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Cushing's Syndrome Resulting From Primary Pigmented Nodular Adrenocortical Disease

Paul B. Kaplowitz, MD, PhD; Richard Carpenter, MD; Heber H. Newsome Jr, MD; Robert W. Downs Jr, MD
Am J Dis Child. 1986;140(10):1072-1075. doi:10.1001/archpedi.1986.02140240118038.
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• In a 10-year-old boy with Cushing's syndrome, the dexamethasone suppression test, the metyrapone test, and both basal and corticotropin-releasing factor–stimulated corticotropin levels all indicated a primary adrenal disorder. However, a computed tomographic scan failed to detect an adrenal tumor. At surgery, the adrenal glands were not enlarged but were studded with small pigmented nodules composed of enlarged nonmalignant adrenocortical cells. This unusual abnormality, referred to as primary pigmented nodular adrenocortical disease, is associated with autonomous hypersecretion of cortisol primarily in children and young adults. Our patient was cured by total bilateral adrenalectomy and corticosteroid replacement therapy, the treatment of choice for this condition.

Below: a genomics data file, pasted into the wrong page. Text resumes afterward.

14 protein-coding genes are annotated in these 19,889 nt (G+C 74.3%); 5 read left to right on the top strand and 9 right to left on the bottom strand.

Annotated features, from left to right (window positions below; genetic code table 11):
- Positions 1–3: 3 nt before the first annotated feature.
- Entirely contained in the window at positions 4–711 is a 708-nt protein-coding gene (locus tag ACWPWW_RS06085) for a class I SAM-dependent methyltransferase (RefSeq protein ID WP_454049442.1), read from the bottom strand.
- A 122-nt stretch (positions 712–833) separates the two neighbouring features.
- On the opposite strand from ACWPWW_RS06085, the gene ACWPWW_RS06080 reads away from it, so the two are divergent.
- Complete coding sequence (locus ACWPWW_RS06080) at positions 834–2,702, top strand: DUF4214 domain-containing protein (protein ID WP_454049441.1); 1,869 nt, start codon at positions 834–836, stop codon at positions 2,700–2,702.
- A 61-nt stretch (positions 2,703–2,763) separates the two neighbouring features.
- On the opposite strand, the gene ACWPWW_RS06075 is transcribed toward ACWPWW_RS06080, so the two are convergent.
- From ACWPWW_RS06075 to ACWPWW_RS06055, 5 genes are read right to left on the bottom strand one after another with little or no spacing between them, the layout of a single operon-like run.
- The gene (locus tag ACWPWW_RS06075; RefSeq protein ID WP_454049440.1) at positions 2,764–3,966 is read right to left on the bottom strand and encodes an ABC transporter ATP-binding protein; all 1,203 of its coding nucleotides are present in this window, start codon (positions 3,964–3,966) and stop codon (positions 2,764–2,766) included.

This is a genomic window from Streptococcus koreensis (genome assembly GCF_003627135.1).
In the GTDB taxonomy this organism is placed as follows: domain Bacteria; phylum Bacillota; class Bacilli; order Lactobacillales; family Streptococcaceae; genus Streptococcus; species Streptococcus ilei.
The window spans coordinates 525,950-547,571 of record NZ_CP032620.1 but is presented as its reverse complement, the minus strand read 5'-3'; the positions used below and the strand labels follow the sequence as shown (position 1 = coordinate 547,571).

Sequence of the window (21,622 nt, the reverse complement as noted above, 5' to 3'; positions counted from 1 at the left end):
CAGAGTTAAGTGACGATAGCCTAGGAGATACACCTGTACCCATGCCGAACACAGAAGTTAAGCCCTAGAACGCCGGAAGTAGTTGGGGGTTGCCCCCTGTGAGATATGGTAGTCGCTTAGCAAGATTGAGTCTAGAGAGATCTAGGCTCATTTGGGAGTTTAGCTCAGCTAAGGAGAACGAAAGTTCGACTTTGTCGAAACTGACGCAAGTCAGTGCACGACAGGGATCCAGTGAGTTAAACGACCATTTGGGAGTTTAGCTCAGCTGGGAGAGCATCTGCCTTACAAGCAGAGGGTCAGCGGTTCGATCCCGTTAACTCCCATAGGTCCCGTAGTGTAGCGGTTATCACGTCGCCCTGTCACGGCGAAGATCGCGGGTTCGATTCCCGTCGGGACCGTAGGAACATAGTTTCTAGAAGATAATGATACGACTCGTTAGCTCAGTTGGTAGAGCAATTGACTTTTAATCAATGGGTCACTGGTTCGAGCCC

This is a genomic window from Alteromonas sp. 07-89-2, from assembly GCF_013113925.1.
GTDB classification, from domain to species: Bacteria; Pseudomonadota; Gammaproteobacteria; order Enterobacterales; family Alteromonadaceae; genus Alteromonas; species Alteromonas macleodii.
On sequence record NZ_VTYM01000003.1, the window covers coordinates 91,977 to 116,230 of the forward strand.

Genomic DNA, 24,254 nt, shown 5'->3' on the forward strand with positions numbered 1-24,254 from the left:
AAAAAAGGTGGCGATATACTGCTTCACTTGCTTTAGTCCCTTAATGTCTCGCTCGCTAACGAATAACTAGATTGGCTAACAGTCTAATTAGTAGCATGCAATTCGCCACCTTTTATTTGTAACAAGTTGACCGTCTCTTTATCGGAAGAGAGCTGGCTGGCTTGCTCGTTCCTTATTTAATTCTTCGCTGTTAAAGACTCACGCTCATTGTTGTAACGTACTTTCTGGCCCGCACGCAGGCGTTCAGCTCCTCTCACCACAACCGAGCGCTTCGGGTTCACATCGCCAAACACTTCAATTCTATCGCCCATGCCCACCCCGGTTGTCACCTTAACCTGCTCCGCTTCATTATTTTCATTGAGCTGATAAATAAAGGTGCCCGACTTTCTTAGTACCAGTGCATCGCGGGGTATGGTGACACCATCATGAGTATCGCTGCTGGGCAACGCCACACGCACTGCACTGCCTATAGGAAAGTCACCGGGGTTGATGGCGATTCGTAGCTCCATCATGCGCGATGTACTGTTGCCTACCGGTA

(AJDC 1986;140:1072-1075)


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